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French historian, b. at Paris, 8 October, 1553; d. there, 7 May, 1617. The son of Christophe de Thou, first president of the Parlement of Paris, he studied at several French universities, especially at Valence, where he knew Scaliger. Both when he accompanied the ambassador Paul de Foix to Italy (1572-76) and when he went to live in Guienne (1581), it was always his aim to make the acquaintance of the most celebrated men of intellect, such as Muretus, P. Manutius, the Pithous, and Montaigne. During his sojourn in Guienne he knew Henry of Navarre, the future Henry IV. As Master of Petitions of the Parlement of Paris in 1585 and in 1588 as councillor of State, he was the opponent of the League. After the assassination of the Duke of Guise he did much to further the reconciliation between Henry III and Henry of Navarre (April, 1589) and set out for Germany with Gaspard de Schomberg to ask the help of Protestant princes against the League. After the death of Henry III he entered the service of Henry of Navarre, with whom he lived for five years in camp. He had an important share in the conferences of Surennes, which prepared the entry of Henry IV into Paris (22 May, 1594) and especially in compiling the Edict of Nantes (1598) which established the religious liberty and political influence of the Protestants. During the regency of Maria de' Medici he took part in the negotiation of the Treaties of Sainte Menehould (1614) and Loudun (1616) between the Court and the rebellious Conde. His influence in the royal councils was exercised in behalf of Gallican ides and he was victorious in his opposition to the reception in France of the Tridentine decrees.

An eminent Latinist, De Thou published several collections of Latin poems, but his fame is chiefly due to his "Historiae" written in Latin. His father, Christophe de Thou (1508-82), having left numerous materials for a national history, De Thou set to work writing it in 1591. His correspondence with foreign scholars procured for him valuable documents. In 1604 he published the first part, 1546-60; in 1606, the second, to 1572; in 1607, the third, 1572-74; and in 1608, the fourth part, 1574-84. He intended carrying it down to the end of the reign of Henry IV (1610), but his narrative had reached only the year 1607, when he died. The last and unfinished portion of his work was published in 1620 by his friends Dupuy and Rigault. The best edition of the Latin text was prepared in the eighteenth century by the Englishman Thomas Carte, published at London in seven volumes by Samuel Buchley (1733); there are French translations and summaries. At first the influence of Cardinal d'Ossat and of Du Perron put off the condemnation of his work at Rome, but in 1609 to De Thou's great sorrow the Congregation of the Index pronounced against it. The Parlement of Paris replied by condemning Cardinal Bellarmine 's book on the power of the pope. In his work De Thou commits errors of fact and of appreciation. In his judgment of Mary Stuart , for example, he is too often influenced by Buchanan, an impassioned enemy of the queen's memory. But such as it is his work has a certain value; Bossuet often made use of it in his "Histoire des variations", and he speaks of De Thou as a "great author, a faithful historian".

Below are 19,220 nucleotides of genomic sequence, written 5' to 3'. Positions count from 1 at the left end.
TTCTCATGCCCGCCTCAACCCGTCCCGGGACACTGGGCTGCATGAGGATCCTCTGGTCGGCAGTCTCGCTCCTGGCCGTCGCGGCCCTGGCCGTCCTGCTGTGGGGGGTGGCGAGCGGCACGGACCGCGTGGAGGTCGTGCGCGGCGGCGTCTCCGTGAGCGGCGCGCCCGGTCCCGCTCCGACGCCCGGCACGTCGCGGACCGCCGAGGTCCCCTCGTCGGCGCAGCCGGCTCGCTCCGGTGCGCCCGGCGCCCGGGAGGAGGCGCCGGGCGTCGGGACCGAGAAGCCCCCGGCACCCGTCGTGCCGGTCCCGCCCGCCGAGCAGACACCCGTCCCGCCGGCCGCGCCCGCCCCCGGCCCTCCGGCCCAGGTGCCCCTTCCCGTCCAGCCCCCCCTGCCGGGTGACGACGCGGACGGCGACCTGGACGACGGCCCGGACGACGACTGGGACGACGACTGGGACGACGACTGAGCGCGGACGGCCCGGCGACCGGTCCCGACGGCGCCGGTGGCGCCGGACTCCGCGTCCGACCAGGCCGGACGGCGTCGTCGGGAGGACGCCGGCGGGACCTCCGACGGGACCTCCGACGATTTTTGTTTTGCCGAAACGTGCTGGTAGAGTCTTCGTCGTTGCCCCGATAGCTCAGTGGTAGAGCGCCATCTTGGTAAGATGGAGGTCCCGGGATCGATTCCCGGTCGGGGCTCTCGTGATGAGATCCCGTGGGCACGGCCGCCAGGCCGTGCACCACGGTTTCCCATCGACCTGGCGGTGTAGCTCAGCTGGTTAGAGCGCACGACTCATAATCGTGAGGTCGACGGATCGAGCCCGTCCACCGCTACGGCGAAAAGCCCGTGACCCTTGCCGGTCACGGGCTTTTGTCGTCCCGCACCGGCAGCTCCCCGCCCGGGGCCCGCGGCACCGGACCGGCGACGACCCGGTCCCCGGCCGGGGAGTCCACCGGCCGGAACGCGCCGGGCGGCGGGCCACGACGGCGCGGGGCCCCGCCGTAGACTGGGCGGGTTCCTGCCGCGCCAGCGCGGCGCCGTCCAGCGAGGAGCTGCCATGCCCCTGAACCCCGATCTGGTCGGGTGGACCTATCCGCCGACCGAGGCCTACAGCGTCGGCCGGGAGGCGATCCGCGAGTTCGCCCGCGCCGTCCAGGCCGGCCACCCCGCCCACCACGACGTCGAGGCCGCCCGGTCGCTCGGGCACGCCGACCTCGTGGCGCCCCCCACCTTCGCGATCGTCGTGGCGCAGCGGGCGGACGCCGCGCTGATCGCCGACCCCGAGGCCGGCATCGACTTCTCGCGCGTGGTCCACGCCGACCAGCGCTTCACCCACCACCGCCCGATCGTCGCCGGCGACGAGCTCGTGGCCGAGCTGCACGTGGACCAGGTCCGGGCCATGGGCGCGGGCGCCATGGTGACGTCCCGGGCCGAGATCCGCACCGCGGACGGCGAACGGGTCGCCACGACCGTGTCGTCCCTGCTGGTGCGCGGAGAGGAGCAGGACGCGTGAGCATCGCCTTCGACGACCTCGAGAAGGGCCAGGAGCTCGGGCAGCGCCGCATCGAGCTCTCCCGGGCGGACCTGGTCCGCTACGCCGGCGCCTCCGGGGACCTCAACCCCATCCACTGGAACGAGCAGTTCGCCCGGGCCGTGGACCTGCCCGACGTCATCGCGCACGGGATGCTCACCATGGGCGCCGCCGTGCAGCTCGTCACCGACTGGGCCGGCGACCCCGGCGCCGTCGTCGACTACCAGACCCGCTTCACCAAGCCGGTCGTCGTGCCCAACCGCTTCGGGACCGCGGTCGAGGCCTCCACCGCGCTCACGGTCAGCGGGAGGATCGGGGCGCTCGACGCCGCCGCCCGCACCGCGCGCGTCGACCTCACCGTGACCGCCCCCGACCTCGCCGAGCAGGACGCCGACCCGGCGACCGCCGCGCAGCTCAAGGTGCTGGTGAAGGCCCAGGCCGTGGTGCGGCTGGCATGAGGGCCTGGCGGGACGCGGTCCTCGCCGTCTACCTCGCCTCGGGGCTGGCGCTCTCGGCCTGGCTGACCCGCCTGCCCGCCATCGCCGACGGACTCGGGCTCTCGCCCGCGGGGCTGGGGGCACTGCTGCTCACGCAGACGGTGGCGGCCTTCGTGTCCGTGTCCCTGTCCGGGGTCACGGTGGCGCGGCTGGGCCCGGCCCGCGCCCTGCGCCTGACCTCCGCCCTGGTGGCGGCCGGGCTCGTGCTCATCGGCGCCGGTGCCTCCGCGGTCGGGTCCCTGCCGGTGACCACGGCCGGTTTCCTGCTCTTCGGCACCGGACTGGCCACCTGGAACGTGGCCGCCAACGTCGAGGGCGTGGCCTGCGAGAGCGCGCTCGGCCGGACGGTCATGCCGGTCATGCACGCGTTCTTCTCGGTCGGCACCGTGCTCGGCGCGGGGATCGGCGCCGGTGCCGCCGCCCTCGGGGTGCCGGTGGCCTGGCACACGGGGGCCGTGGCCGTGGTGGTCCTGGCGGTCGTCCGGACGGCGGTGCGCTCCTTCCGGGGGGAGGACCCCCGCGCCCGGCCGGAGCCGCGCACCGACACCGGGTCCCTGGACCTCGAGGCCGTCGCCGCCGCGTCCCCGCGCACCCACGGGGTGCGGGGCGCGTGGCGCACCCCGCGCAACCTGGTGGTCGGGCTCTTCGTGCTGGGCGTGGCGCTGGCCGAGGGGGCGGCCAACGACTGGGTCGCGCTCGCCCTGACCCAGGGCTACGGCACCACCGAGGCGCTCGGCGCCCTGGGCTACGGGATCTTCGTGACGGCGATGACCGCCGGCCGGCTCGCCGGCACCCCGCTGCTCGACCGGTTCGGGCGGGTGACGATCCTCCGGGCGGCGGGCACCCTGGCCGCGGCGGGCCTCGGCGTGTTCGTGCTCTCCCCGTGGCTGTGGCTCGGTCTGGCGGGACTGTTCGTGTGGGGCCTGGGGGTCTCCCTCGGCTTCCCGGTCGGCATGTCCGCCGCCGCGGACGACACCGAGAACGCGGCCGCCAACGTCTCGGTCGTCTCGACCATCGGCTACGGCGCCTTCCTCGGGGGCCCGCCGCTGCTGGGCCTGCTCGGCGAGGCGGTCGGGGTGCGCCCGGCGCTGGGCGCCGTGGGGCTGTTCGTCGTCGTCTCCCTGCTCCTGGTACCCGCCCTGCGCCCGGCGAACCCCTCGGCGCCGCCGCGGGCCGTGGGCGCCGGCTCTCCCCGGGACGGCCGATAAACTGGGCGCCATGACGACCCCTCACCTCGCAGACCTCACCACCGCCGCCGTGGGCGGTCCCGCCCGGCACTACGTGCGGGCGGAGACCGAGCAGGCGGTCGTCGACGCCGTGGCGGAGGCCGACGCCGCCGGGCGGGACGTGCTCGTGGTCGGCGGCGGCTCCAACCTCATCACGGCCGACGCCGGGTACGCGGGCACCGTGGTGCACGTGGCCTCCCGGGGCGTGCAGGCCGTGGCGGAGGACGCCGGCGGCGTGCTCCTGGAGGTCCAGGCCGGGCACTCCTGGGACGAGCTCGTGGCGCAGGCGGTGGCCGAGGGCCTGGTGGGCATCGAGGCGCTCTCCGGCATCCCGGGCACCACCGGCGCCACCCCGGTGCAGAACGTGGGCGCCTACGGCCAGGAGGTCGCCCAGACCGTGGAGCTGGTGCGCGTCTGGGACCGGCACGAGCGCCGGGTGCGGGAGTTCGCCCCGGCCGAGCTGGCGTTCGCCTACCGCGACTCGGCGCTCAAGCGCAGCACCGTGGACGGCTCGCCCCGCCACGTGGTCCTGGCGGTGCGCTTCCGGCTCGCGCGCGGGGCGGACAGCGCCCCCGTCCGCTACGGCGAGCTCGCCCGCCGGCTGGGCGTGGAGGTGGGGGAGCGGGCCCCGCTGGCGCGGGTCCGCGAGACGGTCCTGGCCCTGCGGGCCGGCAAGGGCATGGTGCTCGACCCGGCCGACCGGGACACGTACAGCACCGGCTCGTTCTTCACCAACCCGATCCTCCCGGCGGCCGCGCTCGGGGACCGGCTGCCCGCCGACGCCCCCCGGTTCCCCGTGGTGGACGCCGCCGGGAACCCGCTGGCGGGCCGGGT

In 1620 were published his "Memoirs" in Latin: they cover the period between 1553 and 1601 and are an important source for the religious and literary history of the period. Some writers have claimed that his friend, Nicolas Rigault, was their chief author. The eldest son of Jacques-Auguste de Thou, Francois-Auguste de Thou (1607-42), was beheaded at the command of Richelieu for having kept secret the conspiracy between Cinq-Mars and the Spaniards. The library collected by Jacques-Auguste was famous; it was open to scholars and foreigners. In his will De Thou appointed Pierre Dupuy his children's librarian. The library remained in the family until 1680 when it was bought almost entirely by President de Menars and in the eighteenth century passed to the Rohan Soubise family. It then contained 12,729 works. Successive catologues published during the seventeenth century are very important bibliographical documents.

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